TIME congressional correspondent Douglas Waller spoke with TIME.com Tuesday about the competing bills and what Republicans hope to accomplish before the vote.
TIME.com: Where does the patientsí bill of rights debate stand in the House?
Douglas Waller: The GOP leadership in the House began its serious vote-counting last night and itís continuing today. At this point, they donít have the votes to defeat the Norwood-Dingell-Gansky bill (which is similar to the McCain-Kennedy-Edwards bill that passed in the Senate). The Republicans are pushing the Fletcher bill, but at this point, they just donít have the numbers.
The leadership wants to get President Bush back in Washington and heís due in tonight to work the phones and lobby harder for Fletcher. GOP leaders had at one point talked about bringing the bill up for consideration beginning Thursday and allowing one day of debate before the vote. Now theyíre talking about delaying the procedure in order to give Bush some time to put in his calls Wednesday.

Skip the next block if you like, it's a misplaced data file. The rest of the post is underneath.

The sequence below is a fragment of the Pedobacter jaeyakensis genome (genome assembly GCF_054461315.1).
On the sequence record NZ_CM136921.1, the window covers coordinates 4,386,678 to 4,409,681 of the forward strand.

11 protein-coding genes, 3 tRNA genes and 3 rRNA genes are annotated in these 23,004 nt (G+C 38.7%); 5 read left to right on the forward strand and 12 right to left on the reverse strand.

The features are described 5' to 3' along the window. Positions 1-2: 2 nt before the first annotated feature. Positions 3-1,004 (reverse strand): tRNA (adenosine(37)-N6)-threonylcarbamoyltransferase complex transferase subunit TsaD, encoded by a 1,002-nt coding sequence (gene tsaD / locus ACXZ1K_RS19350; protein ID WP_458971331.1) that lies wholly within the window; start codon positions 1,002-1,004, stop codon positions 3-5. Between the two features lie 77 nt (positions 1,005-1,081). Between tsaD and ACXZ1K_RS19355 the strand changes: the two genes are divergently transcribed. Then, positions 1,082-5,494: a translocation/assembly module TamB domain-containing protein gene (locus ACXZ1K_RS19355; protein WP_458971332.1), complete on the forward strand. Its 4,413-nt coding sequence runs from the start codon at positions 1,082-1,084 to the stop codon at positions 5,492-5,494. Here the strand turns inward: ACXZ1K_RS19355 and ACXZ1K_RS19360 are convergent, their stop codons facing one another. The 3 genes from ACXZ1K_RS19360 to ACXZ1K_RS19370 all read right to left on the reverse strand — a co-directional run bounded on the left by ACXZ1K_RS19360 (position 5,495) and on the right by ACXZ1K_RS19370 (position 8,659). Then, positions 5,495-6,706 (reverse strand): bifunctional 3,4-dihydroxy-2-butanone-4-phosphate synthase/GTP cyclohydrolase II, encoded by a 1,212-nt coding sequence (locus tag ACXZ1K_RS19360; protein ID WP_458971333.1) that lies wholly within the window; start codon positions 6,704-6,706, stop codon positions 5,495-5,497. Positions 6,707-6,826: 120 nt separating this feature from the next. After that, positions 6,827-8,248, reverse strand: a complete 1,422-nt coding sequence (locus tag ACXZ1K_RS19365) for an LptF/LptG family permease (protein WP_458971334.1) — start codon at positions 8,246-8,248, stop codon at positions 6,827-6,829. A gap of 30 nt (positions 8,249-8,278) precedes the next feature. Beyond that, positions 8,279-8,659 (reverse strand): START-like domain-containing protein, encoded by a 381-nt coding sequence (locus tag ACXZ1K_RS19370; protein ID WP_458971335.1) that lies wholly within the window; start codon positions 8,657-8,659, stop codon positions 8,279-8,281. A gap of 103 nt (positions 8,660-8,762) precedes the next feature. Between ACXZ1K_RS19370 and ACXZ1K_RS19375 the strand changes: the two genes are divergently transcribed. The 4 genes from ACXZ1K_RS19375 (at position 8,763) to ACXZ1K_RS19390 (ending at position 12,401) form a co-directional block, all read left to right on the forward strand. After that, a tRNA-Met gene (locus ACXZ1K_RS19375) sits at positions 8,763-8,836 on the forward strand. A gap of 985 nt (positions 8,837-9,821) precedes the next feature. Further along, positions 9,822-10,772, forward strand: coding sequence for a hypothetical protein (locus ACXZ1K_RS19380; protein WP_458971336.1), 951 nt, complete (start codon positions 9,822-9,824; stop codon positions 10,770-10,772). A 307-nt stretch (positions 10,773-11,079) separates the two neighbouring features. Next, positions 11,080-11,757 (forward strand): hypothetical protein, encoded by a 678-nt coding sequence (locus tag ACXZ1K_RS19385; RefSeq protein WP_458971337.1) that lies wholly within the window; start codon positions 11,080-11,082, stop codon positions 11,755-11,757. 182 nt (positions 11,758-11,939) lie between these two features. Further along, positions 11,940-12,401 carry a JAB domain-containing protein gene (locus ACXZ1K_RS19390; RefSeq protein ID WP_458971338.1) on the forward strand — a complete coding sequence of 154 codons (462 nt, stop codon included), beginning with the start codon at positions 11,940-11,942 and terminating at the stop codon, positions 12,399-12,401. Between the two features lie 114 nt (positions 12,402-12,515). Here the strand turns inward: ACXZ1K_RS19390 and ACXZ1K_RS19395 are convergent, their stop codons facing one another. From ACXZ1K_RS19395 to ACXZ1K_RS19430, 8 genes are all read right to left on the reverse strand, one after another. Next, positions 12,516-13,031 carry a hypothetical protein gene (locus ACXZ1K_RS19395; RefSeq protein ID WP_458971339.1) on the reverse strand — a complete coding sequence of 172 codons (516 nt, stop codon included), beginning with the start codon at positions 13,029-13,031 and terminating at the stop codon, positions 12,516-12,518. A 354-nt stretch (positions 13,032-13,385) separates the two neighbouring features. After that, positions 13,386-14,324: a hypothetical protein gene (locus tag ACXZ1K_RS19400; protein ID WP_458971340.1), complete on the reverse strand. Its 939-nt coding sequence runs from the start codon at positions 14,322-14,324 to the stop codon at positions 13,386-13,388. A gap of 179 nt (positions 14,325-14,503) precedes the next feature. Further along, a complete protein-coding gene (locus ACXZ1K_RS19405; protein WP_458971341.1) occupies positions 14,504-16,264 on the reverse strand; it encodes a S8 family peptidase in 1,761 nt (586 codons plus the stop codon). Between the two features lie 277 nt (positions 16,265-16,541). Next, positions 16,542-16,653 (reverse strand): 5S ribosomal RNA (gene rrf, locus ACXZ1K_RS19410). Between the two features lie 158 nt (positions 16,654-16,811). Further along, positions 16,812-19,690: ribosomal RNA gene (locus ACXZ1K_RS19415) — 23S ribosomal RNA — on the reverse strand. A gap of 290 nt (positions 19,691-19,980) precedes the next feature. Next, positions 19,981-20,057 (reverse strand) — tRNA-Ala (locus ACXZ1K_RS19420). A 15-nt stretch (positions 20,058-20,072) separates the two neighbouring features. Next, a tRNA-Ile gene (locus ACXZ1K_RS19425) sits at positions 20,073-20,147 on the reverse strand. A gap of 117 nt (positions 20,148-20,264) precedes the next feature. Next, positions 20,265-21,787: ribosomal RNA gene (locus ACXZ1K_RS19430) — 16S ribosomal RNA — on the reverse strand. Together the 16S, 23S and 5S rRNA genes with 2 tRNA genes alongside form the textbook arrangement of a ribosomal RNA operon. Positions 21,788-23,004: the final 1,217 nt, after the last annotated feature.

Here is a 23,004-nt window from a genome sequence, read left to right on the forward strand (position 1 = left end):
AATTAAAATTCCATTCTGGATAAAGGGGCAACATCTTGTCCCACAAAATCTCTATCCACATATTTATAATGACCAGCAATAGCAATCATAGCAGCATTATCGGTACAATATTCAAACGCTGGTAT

So the House may not get the bill until Friday (which is generally a short day; they finish up around 2 p.m.) and that would push the vote back to next week.
Is there some disagreement behind the delay in the House?
Itís interesting: On the Senate side, the GOP delayed voting to get their attack ads out on the airwaves, but in the end the ads didnít work. On the House side, the feeling is 180 degrees from that philosophy the feeling is the longer the bill stays on the table, the longer the Democrats have to convince people of its merits. So many in the GOP want to get the vote out of the way as soon as possible.
At this point, it looks like the GOP leadership will have to make a decision Wednesday night or Thursday: Are we within striking distance on this, and should we delay to give the President lobbying time, or should we just go ahead and get this thing over with?
And the major points of contention remain the same?
Yeah, weíre still looking at two standout points of disagreement: The first is liability caps, how much a patient can sue for. The second is the question of venue for the lawsuits themselves. While the Norwood-Dingell-Gansky bill allows suits to be filed in state and federal courts, the Fletcher version allows only a tiny window into state courts.